View Post

Holy Mōlī: Albatross and Other Ancestors

In Animal Behavior, Birds, Book Reviews, Conservation, Endangered Species, Nonfiction, Oceans by John Yunker0 Comments

The Laysan albatross is known as Mōlī in Hawaiian. It is difficult not to speak in superlatives when describing the albatross. The bird has a wingspan longer than most humans are tall. Albatross far outlive most other birds — with one active albatross now 64 years old. They spend most of their lives  at sea, gliding just a few inches above the waves. Only 5% of their lives are spent on land — and this is where they are particularly vulnerable, when they are breeding and caring for their chicks. Author Hob Osterlund is founder of the Kaua’i Albatross Network an organization that works to protect these birds. And through her writing you …

View Post

Introducing The Hopper

In Fiction, For Writers, Journals and Magazines, Nonfiction, Poetry, Writing Opportunities by John Yunker0 Comments

I’m pleased to introduce the new environmental literary journal The Hopper, along with a Q&A with the founders.   Tell us a bit about The Hopper and how it came to be. Green Writers Press (our mother organization) produced one issue of a more casual and smaller distribution magazine called Greenzine last April 2015. When Sierra Dickey got involved with GWP as a poetry editor, the previous editors of Greenzine had since left the press. She was interested in the periodical process and decided to revive the publication and bring it up to a place where it could compete with other regional …

View Post

Cloak and Jaguar: Following a Cat from Desert to Courtroom

In Animal Rights, Book Reviews, Conservation, Endangered Species, Nonfiction by John Yunker1 Comment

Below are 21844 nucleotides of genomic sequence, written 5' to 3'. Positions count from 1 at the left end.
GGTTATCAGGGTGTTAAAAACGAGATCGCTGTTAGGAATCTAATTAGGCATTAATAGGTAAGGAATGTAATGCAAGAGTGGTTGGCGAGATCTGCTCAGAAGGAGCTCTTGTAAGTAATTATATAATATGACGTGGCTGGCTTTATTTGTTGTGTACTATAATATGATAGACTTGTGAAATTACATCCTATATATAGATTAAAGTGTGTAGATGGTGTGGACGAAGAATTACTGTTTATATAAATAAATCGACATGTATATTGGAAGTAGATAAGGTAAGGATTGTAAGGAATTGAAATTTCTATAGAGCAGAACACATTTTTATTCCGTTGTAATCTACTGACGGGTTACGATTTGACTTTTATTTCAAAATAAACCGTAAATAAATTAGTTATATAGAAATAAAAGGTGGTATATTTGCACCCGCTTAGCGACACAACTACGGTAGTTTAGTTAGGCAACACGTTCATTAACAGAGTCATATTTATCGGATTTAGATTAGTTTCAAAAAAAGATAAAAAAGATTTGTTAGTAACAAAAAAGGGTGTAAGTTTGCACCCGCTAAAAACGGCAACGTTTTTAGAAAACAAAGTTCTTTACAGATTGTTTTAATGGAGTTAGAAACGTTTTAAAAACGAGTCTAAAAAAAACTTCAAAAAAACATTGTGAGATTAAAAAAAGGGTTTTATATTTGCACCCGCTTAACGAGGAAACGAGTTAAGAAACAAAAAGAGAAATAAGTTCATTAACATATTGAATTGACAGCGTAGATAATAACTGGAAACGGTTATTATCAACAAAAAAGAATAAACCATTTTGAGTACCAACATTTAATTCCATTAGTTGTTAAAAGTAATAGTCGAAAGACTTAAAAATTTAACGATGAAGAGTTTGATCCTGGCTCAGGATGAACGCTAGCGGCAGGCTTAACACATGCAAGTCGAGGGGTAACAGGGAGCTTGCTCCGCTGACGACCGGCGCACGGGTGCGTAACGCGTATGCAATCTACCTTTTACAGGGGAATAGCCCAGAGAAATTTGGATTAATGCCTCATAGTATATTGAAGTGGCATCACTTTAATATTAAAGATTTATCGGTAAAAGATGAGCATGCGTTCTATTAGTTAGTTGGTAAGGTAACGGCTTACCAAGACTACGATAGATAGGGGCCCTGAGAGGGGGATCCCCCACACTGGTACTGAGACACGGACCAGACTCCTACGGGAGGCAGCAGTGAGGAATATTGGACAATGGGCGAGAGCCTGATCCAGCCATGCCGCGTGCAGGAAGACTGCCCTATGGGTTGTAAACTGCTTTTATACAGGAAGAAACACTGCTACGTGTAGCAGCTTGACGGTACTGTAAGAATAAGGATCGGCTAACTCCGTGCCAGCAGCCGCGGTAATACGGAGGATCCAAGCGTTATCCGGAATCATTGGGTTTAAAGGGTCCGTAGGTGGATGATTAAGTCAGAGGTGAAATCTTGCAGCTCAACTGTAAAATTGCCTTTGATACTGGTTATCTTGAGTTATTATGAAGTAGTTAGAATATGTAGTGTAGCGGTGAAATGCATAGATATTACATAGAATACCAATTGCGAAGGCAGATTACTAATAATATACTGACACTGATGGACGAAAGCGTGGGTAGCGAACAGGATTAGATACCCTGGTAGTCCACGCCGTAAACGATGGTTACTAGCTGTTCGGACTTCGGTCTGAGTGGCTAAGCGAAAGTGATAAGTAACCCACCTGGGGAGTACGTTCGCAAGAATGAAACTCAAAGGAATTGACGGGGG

Living in Southern Oregon, we’ve followed the comings and goings of a gray wolf named OR-7. When it dipped into Northern California, it became the first documented wolf in that state in 100 years. But now that we have named this animal, we must live with the constant fear that it will be harmed by humans, such as ranchers or hunters. With this in mind, I was eager to read Cloak and Jaguar by Janay Brun. In 2011, Arizona saw its first documented jaguar in a decade. Jaguars once roamed widely through the Southwest US but have not been welcome in …

View Post

Book Review: The Penguin Lessons by Tom Michell

In Animal Behavior, Animal Rights, Book Reviews, Climate Change, Conservation, Nonfiction, Oceans, Oil, Pollution by Midge Raymond0 Comments

The Penguin Lessons is the story of a young Englishman who, on vacation in Uruguay from his teaching job at a boarding school in Argentina, rescues an oil-covered Magellanic penguin. This memoir will charm anyone who loves these tuxedo-feathered birds — and Neil Baker’s illustrations, on the cover and scattered throughout the book, are enchanting. Author Tom Michell first encounters the penguin on a beach among thousands of dead birds, and he manages to bring it back to his vacation apartment to clean its feathers of oil. “The penguin was filthy and very aggressive. Its beak snapped shut with a …